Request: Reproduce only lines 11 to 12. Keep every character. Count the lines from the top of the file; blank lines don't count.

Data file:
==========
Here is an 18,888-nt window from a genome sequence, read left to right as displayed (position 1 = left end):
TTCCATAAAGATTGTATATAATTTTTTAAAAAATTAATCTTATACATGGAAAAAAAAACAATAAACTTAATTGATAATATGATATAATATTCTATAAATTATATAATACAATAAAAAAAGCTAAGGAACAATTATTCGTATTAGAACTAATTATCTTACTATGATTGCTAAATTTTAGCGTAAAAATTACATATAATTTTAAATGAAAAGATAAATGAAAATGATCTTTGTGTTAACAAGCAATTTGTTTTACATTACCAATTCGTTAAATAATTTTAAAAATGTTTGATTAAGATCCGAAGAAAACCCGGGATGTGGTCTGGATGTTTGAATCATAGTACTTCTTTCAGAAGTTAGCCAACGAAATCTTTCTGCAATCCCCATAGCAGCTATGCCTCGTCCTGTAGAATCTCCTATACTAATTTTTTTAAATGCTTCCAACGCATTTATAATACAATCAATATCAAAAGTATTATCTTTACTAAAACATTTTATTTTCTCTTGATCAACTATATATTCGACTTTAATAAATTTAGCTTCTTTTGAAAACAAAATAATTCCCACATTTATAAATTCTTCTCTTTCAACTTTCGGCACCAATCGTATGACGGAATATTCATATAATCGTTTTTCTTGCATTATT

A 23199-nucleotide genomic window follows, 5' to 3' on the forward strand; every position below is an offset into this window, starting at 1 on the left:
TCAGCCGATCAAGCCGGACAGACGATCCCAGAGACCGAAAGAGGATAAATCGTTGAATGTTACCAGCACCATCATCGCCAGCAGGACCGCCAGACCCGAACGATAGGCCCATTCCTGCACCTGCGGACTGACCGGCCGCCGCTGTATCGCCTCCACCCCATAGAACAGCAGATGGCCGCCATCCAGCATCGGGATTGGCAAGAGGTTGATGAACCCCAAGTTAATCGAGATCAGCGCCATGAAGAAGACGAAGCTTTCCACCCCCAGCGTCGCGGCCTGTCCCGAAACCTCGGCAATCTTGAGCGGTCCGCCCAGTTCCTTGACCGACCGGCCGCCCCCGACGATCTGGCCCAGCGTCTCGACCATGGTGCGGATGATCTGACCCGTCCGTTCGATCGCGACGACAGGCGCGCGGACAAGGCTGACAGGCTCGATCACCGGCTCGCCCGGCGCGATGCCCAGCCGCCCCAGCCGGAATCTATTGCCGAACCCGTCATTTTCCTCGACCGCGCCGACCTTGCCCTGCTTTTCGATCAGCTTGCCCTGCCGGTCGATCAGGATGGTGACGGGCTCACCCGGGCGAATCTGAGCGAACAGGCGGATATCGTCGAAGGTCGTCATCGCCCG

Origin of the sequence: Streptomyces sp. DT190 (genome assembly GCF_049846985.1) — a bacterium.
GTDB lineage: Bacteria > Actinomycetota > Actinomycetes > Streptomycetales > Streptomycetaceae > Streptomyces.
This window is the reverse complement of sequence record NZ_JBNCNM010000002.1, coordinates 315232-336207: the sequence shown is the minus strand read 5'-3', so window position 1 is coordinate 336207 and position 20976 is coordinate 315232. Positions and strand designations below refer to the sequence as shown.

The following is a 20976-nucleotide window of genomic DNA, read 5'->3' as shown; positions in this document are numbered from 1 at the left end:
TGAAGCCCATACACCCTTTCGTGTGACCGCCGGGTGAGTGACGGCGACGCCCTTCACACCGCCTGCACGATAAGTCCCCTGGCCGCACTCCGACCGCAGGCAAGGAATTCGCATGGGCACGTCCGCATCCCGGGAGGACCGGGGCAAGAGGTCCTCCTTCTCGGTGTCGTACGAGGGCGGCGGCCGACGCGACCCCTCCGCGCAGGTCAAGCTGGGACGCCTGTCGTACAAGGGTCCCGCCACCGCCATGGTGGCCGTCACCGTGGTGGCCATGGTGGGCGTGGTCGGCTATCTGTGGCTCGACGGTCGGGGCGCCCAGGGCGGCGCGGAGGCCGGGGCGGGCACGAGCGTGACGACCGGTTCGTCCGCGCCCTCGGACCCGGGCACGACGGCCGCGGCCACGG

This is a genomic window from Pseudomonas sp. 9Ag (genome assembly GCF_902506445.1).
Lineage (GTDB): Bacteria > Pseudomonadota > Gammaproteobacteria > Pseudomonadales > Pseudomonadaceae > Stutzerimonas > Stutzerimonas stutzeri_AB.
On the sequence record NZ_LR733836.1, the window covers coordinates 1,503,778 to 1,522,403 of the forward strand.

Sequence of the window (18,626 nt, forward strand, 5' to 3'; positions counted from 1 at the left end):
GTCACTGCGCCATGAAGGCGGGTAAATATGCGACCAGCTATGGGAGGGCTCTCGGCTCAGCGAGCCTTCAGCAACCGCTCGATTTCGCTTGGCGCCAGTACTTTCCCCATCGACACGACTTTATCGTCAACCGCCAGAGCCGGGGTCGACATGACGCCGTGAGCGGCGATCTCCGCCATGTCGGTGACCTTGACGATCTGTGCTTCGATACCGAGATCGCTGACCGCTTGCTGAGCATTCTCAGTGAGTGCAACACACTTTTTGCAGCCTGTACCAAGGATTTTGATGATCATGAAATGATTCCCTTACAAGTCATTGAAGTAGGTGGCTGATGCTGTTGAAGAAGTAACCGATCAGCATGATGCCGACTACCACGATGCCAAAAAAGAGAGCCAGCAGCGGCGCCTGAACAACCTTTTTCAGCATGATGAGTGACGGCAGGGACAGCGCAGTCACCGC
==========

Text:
Lineage (GTDB): Bacteria > Pseudomonadota > Gammaproteobacteria > Pseudomonadales > Pseudomonadaceae > Stutzerimonas > Stutzerimonas stutzeri_AB.
On the sequence record NZ_LR733836.1, the window covers coordinates 1,503,778 to 1,522,403 of the forward strand.